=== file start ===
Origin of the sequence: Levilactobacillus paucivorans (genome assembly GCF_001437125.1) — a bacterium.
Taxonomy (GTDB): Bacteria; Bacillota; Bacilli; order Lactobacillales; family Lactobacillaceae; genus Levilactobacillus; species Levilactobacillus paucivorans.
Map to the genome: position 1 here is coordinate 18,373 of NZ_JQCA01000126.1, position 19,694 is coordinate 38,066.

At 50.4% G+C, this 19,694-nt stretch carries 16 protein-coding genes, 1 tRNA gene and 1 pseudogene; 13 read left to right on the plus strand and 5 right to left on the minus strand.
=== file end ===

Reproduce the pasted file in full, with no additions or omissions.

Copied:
Origin of the sequence: Levilactobacillus paucivorans (genome assembly GCF_001437125.1) — a bacterium.
Taxonomy (GTDB): Bacteria; Bacillota; Bacilli; order Lactobacillales; family Lactobacillaceae; genus Levilactobacillus; species Levilactobacillus paucivorans.
Map to the genome: position 1 here is coordinate 18,373 of NZ_JQCA01000126.1, position 19,694 is coordinate 38,066.

At 50.4% G+C, this 19,694-nt stretch carries 16 protein-coding genes, 1 tRNA gene and 1 pseudogene; 13 read left to right on the plus strand and 5 right to left on the minus strand.